Who Knows What’s in the Stars

Posted August 18, 2012

Living in a metropolitan area like Washington, D.C., doesn’t allow you to appreciate the stars in quite the same way as, say, the far western end of Kentucky. In fact, the best way to take in the stars is lying in the bed of a truck in pitch darkness in the small hours of the night.

My son, Chris, was accepted to Murray State University in very-small-town Murray, Ky. With a limited budget, we packed up the car and drove to a campsite in Tennessee, splitting the 14-hour drive in half. Having spent a couple of nights recently camping in the Shenandoah, this campsite was the noisiest I’ve ever experienced – adding to the trucks driving in and out and the voices of what I assumed were new arrivals (at 10:30 p.m.),  we were not too far from a train track with regular service. I didn’t rest so well, but was glad for the clean bathrooms.

Murray is a quaint city. While Chris spent time with friends before starting band camp (he’ll play cymbals in the marching band), I took in the sites downtown. It took me about 10 minutes to check out the farmer’s market on the Court Square – granted, at the time, I was in search of a cup of coffee and not in the market for fresh vegetables. I spotted a bakery and envisioned relaxing with a coffee and a fresh-baked pastry. This, however, was more of a catering bakery and not set up for visitors seeking breakfast. One of the young ladies came out from the back and directed me to a Christian bookstore diagonally across the square. Hmmm. The New Life Christian Bookstore offered a wonderful cappuccino and an apple and cinnamon muffin in a lovely little café downstairs, furnished with comfy couches. What a surprising delight!

Murray State’s campus is quite lovely, with remodeled dorms and facilities in brick. Reminded me a bit of a smaller University of Maryland. We stayed with one of Chris’s friends, whose mom was gracious enough to open her home to us, feed us and drive us out to a nearby lake in the middle of the night to see a meteor shower. Tore, Chris’s friend, and her mom, Lauralee, were awesome! Real good people, who made me feel good about leaving Chris in this small Kentucky town I’d never even heard of before he applied to the school. Lauralee said Chris was welcome any time he wanted a home-cooked meal. That made me smile.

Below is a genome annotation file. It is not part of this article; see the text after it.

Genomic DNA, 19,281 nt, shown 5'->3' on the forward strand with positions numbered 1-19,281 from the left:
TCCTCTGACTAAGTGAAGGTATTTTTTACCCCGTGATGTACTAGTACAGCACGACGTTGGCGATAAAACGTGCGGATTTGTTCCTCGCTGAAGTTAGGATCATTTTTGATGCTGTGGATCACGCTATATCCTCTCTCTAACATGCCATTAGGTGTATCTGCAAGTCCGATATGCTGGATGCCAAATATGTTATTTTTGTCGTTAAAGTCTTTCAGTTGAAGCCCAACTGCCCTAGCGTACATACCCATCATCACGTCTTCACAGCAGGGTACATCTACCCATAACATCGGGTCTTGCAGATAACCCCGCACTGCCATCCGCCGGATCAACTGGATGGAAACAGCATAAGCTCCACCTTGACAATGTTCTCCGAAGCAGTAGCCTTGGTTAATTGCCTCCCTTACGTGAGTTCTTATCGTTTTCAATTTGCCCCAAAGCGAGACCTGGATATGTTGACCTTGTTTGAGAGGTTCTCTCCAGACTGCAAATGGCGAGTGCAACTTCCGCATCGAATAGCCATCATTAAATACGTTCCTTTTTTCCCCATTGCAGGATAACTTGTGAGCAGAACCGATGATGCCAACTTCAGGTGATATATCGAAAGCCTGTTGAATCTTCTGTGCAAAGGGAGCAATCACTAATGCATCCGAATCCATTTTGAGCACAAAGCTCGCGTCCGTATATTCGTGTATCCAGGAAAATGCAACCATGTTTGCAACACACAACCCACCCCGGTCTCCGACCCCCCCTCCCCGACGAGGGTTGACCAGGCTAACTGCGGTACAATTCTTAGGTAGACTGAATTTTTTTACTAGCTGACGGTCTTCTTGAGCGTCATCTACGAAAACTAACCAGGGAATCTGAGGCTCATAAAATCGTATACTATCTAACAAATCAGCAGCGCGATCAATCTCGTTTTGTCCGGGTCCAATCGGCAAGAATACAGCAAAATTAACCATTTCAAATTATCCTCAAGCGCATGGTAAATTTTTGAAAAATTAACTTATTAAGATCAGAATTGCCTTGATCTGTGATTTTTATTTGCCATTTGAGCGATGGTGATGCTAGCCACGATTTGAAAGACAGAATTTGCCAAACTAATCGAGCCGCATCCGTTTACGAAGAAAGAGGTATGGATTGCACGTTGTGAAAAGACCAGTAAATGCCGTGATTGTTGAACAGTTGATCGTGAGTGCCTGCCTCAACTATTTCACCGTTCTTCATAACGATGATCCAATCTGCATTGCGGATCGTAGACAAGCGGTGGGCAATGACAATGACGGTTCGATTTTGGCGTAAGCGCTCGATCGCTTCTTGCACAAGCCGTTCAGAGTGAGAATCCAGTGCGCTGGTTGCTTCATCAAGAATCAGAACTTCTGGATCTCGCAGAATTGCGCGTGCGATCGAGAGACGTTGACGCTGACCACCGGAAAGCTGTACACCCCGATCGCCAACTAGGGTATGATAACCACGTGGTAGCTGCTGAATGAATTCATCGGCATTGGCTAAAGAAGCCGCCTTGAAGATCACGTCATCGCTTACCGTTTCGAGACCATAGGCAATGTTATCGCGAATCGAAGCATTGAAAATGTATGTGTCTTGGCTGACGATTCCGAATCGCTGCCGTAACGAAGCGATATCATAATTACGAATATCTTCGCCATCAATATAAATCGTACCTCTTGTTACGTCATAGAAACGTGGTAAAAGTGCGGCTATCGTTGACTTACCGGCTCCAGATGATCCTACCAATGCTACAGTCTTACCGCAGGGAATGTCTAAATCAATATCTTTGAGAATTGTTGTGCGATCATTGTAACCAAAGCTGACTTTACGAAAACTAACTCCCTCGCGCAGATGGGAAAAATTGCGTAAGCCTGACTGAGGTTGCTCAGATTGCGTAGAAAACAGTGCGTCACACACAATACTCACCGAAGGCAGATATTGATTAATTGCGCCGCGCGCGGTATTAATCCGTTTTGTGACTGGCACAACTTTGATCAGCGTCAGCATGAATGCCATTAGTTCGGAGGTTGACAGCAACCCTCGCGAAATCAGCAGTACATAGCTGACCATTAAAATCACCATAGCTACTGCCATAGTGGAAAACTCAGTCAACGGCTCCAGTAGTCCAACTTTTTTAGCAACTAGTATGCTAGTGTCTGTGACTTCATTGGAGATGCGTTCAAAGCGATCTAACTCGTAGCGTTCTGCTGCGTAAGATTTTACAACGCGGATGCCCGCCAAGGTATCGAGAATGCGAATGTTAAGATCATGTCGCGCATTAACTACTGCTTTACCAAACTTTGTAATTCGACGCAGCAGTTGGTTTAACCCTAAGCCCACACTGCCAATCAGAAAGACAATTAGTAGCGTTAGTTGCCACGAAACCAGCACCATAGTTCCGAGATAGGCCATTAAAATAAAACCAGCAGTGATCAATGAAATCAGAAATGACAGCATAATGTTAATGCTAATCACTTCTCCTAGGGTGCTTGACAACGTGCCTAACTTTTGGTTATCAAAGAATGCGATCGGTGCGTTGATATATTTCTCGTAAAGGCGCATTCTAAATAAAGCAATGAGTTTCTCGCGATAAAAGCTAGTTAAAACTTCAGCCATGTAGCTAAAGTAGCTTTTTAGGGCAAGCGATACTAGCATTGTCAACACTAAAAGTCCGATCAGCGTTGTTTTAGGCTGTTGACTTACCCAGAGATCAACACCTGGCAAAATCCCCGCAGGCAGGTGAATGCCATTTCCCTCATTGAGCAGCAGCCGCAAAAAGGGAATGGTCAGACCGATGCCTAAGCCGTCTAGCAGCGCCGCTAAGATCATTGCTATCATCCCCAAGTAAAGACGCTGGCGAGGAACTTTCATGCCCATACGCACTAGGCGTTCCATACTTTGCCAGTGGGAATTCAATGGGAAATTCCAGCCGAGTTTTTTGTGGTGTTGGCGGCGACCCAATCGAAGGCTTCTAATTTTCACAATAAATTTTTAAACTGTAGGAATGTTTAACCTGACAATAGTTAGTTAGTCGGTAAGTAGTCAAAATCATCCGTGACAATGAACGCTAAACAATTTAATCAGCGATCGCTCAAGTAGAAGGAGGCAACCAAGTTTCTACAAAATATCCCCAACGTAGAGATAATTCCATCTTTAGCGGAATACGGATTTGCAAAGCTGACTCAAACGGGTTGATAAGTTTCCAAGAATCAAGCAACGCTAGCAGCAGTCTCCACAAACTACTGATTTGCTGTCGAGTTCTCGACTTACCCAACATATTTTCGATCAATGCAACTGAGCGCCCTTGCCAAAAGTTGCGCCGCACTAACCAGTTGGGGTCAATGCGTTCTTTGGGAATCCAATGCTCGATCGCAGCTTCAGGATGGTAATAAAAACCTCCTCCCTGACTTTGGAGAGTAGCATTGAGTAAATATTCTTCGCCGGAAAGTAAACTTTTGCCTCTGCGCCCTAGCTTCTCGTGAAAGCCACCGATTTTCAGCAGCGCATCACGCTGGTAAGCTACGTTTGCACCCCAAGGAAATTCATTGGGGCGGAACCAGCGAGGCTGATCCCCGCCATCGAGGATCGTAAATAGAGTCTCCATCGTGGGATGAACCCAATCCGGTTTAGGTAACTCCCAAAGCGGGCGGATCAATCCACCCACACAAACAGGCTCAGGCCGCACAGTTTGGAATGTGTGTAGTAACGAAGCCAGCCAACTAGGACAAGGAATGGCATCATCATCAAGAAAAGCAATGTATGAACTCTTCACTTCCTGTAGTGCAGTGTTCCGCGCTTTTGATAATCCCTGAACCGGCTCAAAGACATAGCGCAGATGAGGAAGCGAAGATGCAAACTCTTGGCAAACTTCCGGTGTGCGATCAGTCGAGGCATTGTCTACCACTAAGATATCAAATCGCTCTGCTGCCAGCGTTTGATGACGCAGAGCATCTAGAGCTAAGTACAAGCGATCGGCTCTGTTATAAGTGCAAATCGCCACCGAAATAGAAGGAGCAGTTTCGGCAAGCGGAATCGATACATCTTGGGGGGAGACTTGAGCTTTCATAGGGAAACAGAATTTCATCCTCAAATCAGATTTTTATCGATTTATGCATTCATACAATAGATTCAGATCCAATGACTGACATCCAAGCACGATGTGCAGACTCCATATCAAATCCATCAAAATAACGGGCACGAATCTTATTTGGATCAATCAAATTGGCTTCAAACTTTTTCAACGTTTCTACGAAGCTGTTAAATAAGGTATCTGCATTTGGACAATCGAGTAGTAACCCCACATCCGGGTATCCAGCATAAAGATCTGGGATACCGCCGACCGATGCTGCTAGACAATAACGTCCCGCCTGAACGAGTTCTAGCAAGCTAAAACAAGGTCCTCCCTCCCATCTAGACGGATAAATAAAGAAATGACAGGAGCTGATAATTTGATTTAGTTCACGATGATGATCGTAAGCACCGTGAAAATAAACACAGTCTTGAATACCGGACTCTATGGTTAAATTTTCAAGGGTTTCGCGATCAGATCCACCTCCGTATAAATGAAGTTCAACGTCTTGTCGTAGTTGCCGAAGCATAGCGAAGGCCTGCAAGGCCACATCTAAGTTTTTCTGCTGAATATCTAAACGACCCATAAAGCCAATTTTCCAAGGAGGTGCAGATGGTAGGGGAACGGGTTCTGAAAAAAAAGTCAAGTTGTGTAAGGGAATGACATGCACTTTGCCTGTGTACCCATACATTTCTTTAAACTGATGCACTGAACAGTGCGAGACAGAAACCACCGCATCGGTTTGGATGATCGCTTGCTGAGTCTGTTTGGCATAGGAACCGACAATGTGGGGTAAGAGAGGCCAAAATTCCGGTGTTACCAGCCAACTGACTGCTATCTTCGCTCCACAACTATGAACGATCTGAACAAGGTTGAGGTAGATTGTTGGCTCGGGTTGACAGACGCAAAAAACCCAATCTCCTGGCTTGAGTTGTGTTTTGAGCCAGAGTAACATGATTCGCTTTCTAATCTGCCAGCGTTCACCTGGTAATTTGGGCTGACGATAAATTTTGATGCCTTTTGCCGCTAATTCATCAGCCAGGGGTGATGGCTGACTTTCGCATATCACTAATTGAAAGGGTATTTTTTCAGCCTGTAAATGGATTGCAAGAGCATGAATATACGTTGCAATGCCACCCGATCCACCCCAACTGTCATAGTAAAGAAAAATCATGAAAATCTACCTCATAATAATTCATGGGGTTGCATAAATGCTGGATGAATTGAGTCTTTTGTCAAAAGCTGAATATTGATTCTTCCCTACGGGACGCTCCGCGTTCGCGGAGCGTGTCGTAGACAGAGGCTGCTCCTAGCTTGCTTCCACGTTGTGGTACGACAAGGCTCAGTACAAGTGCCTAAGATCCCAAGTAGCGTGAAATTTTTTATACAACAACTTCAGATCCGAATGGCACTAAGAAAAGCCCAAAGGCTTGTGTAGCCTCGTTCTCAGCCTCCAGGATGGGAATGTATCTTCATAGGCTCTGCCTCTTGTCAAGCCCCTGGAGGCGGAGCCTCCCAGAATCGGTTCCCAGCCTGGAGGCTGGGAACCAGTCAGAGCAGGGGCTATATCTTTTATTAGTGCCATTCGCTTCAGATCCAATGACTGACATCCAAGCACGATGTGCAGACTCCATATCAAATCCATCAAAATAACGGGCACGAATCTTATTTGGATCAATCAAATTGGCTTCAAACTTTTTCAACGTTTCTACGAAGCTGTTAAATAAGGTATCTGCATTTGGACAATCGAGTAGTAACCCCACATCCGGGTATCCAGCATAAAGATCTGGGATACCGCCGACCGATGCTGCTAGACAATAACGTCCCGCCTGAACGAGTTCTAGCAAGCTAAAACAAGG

On Saturday night (or Sunday morning, really), the four of us – me, Chris, Tore and Lauralee – spread out in the bed of Lauralee’s truck with blankets and hot drinks somewhere past midnight. We chatted and giggled and cheered each time we saw a meteor bound across the black sky. The Perseid meteor shower was more of a sporadic drip – the peak viewing time was just before sunrise, so we were perhaps seeing the spurt before the full gush. Nonetheless, the screen above us was simply beautiful. The stars were dense, countless, and the Milky Way galaxy was amazingly clear.

I drove the 14 hours home the next day. I woke up early and kissed a still half-asleep Chris goodbye, uncertain when I’d see him again – unsure of what the road ahead would hold for either of us. I was glad to see him moving forward. His summer had been spent mostly on his computer, waiting for the acceptance letter from Murray. The previous year had been choppy – a couple of semesters at the local community college and a few months spent with his dad in Southwest Virginia. The spurt, perhaps, before the full gush. Now, he is bounding forward on a path as unknown as the mass of stars above us. And from all these miles away, I will cheer him on as his light makes a way through the sky.